Earlier this month on a #ThrowbackThursday, I republished a post showcasing the “Mt. Rushmore of Classic Rock.” Although it was several years old, it sparked a strong response from many of you. Many of you took the time to “vote” for your all-time favorites.
And a couple weeks later, I posted the results: while scores of great artists drew support, Jimi Hendrix, John Lennon, Mick Jagger, and Robert Plant earned their place as the four heads on the Black Hills of South Dakota. (And as the format veers away from the 60's and 70's, while leaning into the 80's and 90's, the most impactful era of the music is obvious – and ironic).
To someone who's been in the backroom of the Classic Rock format since it launched nearly four decades ago, none of this is a surprise to me. The format's original home was AOR – or Album Oriented Rock. From its beginnings, the artists drove everything – the music, the concerts, the culture. Here we are in 2023, and we're celebrating a week when both the Beatles and the Stones will be looking for “adds.”
For fans, the Mt. Rushmore exercise is a natural – the kind of conversation that might take place over beers. When it comes to music, we all have our unique favorites, but there's a shared belief that a handful of brilliant, creative musicians made much of what we all call Classic Rock possible. From this elite group, many disciples have followed, spreading the power of the music to generation after generation.
All this took on an even more fascinating perspective last week when Universal Music Group released their Q3 results. Without taking a deep dive into UMG's financials, which are complex considering they generated revenue of nearly $3 billion for the quarter, nearly two-thirds of which was comprised of recorded music (physical and streaming).
UMG's artist-centric approach to running a vast multimedia entertainment company has sparked criticism from music makers who feel most of the available slots are taken up by UMG's “Mt. Rushmore artists,” among them, Taylor Swift, Morgan Wallen, Olivia Rodrigo, and the aforementioned Beatles and the Stones. Critics feel “the usual suspects” get the lion's share of the love and attention from the label making it different for fledgling artists to break through.
The fireworks on the call came from none other than UMG CEO Lucian Grainge who defended the company's artist-centric business model:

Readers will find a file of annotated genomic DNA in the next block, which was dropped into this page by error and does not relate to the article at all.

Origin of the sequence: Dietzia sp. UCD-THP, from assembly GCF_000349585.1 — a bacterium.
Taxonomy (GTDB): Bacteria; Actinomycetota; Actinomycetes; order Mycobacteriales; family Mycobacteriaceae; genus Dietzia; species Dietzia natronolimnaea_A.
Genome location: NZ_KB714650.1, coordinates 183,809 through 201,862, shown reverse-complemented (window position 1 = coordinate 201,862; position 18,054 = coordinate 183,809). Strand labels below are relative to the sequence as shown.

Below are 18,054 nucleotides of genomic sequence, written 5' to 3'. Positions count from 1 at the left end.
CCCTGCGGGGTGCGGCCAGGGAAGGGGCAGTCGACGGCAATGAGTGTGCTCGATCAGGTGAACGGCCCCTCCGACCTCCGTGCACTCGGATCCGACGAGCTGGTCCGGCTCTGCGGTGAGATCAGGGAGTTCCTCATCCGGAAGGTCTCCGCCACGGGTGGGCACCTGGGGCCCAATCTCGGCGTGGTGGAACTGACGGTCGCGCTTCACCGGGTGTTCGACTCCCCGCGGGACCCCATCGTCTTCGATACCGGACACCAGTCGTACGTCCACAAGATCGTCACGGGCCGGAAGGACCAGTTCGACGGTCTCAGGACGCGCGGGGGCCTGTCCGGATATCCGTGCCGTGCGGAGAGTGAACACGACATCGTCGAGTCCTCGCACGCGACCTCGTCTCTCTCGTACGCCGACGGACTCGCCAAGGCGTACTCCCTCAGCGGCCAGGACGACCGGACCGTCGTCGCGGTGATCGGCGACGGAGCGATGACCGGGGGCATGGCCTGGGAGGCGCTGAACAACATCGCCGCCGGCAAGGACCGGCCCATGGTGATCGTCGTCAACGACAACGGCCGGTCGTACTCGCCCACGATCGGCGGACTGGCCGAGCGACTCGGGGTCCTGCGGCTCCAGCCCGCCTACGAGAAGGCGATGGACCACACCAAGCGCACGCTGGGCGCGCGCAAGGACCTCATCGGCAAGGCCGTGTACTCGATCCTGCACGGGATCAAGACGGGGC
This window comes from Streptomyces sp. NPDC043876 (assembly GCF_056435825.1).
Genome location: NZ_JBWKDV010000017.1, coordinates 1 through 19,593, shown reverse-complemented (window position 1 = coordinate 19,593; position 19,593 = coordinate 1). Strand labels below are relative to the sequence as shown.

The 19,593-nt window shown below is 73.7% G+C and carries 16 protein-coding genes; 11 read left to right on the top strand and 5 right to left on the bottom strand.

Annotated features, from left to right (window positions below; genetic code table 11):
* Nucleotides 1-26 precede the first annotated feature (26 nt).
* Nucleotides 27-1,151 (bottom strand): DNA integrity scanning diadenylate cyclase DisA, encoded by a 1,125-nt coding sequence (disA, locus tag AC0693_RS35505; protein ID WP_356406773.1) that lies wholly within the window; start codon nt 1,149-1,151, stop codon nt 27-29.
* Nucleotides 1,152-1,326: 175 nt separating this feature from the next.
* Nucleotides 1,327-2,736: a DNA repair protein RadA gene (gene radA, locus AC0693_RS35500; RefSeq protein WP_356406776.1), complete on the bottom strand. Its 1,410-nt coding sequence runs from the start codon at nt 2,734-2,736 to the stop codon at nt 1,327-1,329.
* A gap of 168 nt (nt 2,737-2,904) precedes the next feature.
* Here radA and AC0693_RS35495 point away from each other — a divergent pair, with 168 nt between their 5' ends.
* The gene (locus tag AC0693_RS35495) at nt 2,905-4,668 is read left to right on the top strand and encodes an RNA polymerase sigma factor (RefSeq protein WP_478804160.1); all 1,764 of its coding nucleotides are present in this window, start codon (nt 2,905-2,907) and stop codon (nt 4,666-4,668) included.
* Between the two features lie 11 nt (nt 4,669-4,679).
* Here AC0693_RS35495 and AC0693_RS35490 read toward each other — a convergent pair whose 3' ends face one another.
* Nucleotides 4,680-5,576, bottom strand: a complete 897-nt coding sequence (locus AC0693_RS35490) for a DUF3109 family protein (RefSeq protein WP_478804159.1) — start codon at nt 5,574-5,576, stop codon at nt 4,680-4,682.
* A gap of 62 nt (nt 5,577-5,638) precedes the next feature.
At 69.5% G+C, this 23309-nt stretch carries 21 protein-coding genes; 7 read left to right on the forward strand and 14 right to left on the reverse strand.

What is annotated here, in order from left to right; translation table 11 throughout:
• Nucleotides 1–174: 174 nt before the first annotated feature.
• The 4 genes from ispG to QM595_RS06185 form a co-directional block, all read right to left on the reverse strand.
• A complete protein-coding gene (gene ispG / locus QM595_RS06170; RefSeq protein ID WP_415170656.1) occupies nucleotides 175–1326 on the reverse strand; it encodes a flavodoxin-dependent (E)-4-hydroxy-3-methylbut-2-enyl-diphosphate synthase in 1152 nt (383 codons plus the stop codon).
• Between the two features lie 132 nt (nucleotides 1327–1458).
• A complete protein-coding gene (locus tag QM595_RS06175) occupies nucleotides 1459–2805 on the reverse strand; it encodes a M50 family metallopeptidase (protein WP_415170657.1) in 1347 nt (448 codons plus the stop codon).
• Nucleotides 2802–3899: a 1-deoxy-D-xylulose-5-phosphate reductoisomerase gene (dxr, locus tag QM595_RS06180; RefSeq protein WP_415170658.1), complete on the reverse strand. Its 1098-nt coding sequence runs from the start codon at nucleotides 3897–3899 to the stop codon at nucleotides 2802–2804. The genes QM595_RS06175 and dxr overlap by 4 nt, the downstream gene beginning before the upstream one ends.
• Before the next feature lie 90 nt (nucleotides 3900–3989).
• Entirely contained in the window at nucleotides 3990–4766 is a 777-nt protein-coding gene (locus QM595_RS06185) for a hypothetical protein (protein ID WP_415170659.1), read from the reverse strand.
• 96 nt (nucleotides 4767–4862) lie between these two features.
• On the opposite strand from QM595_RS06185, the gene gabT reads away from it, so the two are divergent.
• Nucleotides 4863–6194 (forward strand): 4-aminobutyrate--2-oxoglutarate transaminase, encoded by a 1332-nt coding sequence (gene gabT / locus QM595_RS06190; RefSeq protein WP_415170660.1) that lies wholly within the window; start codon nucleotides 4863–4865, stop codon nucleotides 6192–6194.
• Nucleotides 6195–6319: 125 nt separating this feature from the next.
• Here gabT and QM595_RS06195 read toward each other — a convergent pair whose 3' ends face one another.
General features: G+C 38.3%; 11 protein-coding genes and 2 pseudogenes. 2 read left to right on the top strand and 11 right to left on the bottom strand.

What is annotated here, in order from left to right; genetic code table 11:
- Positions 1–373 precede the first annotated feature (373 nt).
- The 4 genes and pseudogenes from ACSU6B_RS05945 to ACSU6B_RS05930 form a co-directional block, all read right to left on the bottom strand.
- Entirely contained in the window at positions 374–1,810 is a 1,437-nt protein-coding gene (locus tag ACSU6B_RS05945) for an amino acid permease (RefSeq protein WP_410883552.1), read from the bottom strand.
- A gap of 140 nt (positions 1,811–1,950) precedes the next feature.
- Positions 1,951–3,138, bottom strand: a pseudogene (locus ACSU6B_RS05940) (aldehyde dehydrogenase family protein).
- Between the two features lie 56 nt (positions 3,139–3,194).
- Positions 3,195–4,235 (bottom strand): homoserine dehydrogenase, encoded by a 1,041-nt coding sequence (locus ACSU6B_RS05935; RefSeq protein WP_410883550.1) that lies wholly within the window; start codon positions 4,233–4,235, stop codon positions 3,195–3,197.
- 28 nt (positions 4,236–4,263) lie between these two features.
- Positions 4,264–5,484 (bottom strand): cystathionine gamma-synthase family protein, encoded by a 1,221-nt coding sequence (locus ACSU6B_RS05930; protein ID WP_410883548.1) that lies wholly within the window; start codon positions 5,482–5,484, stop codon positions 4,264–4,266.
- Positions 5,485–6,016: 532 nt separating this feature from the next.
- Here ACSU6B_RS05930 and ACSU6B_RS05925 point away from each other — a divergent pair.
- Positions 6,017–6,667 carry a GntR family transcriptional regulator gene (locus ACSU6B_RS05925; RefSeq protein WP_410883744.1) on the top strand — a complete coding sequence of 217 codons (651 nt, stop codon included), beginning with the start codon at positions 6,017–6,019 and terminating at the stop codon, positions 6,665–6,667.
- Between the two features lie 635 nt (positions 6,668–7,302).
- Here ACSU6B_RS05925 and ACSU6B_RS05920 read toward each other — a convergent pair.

“I have a reputation for being blunt, so I’ll be blunt, Those peer groups who have expressed the concern about artist centric are unsurprisingly those whose business model is based on being merchants of garbage. Sorry, I can’t really think of another word for content that no one really actually wants to listen to.”
Sir Lucian's entire career has been spent in the music business, including A&R (his first signing was the Psychedelic Furs). After holding down other executive positions with UMG, he was named CEO in 2011. So, he's seen it all. To that point, he adds this perspective:
“I’ve been in this business my entire career, and if you like The Beatles or The Rolling Stones (which are two critical releases for us this week), or if you think that Taylor Swift is one of the most significant generational artists of the last 40 or 50 years, or you believe that the performance of Olivia Rodrigo – is one of the artists that we’ve signed recently and delivered worldwide.
“If you like listening to Eminem, if you believe in Elton John, if you enjoy Queen, then these are professional artists. And they are not vacuum-cleaner sounds or rain on a pane of glass, gaming the system.”
This is obviously a music icon who has an intrinsic belief in the talent and star power that moves the needle in the increasingly complex musical ecosystem.
In recent years, many stations from multiple formats have struggled during “sorts” of music tests to find enough music from the past decade or two that is worthy of airplay. Yet, catalog material, often from a limited group of core artists continues to comes through with flying colors. These music reshuffles often cause me to think a great deal about the power of artist brands, and how most up-and-coming artists can possibly compete.
In “rock world,” once you get beyond Metallica (not exactly a 2000's band), there are few current-ish artists with the pull to land multiple newer titles on the front page of the best-testing songs.
Very few new bands (on the rock side) have established themselves as sustainable brands capable of generating repeat music sales, racking up consistent arena sellouts, and becoming merch monsters. As Grainge notes, labels are always going to put their chips down on artists with the ability to establish the best track records for sales, live performances, and merch.
So, have we evolved into a Mt. Rushmore world for music in most formats, often dominated these days by a handful of artists? Do new performers have the same ability to get signed and promoted in 2023 as they did a half century ago in 1973?
Grainge's diatribe appeared in a Digital Music News story from last week that didn't include reader comments. But ours are open below (and on my socials), so fire away.
The “merchants of garbage” comment from Grainge is sure to generate strong opinions, and obviously, Sir Lucian knew the hornet's next he was kicking when he opined on his earning call.
Meantime, the conversation about new music – and how it is supported – continues in tomorrow's JacoBLOG post – as we look at the world of Country.
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